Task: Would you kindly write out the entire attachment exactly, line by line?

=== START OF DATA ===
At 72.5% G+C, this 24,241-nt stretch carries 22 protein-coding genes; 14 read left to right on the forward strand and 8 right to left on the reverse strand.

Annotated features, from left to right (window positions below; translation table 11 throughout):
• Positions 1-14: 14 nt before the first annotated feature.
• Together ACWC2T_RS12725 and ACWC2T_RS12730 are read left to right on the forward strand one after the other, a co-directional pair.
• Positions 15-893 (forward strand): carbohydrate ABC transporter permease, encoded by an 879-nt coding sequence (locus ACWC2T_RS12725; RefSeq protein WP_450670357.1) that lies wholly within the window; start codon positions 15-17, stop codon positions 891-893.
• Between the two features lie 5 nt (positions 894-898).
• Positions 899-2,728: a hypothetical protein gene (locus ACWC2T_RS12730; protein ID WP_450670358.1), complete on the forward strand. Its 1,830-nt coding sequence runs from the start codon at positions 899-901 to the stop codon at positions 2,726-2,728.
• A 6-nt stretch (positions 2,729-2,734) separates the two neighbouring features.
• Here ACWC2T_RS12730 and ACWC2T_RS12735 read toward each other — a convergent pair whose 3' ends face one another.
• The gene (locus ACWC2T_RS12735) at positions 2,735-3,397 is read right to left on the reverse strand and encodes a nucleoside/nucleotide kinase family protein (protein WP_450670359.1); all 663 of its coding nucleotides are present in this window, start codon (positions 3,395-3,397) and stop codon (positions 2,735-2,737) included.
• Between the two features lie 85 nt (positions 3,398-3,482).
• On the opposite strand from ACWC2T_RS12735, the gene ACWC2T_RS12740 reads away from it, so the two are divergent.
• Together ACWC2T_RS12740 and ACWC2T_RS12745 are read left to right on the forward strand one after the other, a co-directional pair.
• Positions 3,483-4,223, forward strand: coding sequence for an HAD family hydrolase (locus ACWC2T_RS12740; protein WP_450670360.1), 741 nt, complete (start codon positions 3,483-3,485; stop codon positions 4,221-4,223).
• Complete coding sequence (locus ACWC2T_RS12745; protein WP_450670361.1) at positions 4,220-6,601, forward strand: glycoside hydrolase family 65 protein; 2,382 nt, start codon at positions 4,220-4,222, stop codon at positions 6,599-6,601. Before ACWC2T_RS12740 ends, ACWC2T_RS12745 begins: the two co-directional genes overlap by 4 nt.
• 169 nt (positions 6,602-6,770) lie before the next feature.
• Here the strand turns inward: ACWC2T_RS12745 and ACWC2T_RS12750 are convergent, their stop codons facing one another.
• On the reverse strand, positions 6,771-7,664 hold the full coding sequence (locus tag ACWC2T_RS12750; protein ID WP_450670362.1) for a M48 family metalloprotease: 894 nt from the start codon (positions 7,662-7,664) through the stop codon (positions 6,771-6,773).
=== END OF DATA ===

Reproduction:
At 72.5% G+C, this 24,241-nt stretch carries 22 protein-coding genes; 14 read left to right on the forward strand and 8 right to left on the reverse strand.

Annotated features, from left to right (window positions below; translation table 11 throughout):
• Positions 1-14: 14 nt before the first annotated feature.
• Together ACWC2T_RS12725 and ACWC2T_RS12730 are read left to right on the forward strand one after the other, a co-directional pair.
• Positions 15-893 (forward strand): carbohydrate ABC transporter permease, encoded by an 879-nt coding sequence (locus ACWC2T_RS12725; RefSeq protein WP_450670357.1) that lies wholly within the window; start codon positions 15-17, stop codon positions 891-893.
• Between the two features lie 5 nt (positions 894-898).
• Positions 899-2,728: a hypothetical protein gene (locus ACWC2T_RS12730; protein ID WP_450670358.1), complete on the forward strand. Its 1,830-nt coding sequence runs from the start codon at positions 899-901 to the stop codon at positions 2,726-2,728.
• A 6-nt stretch (positions 2,729-2,734) separates the two neighbouring features.
• Here ACWC2T_RS12730 and ACWC2T_RS12735 read toward each other — a convergent pair whose 3' ends face one another.
• The gene (locus ACWC2T_RS12735) at positions 2,735-3,397 is read right to left on the reverse strand and encodes a nucleoside/nucleotide kinase family protein (protein WP_450670359.1); all 663 of its coding nucleotides are present in this window, start codon (positions 3,395-3,397) and stop codon (positions 2,735-2,737) included.
• Between the two features lie 85 nt (positions 3,398-3,482).
• On the opposite strand from ACWC2T_RS12735, the gene ACWC2T_RS12740 reads away from it, so the two are divergent.
• Together ACWC2T_RS12740 and ACWC2T_RS12745 are read left to right on the forward strand one after the other, a co-directional pair.
• Positions 3,483-4,223, forward strand: coding sequence for an HAD family hydrolase (locus ACWC2T_RS12740; protein WP_450670360.1), 741 nt, complete (start codon positions 3,483-3,485; stop codon positions 4,221-4,223).
• Complete coding sequence (locus ACWC2T_RS12745; protein WP_450670361.1) at positions 4,220-6,601, forward strand: glycoside hydrolase family 65 protein; 2,382 nt, start codon at positions 4,220-4,222, stop codon at positions 6,599-6,601. Before ACWC2T_RS12740 ends, ACWC2T_RS12745 begins: the two co-directional genes overlap by 4 nt.
• 169 nt (positions 6,602-6,770) lie before the next feature.
• Here the strand turns inward: ACWC2T_RS12745 and ACWC2T_RS12750 are convergent, their stop codons facing one another.
• On the reverse strand, positions 6,771-7,664 hold the full coding sequence (locus tag ACWC2T_RS12750; protein ID WP_450670362.1) for a M48 family metalloprotease: 894 nt from the start codon (positions 7,662-7,664) through the stop codon (positions 6,771-6,773).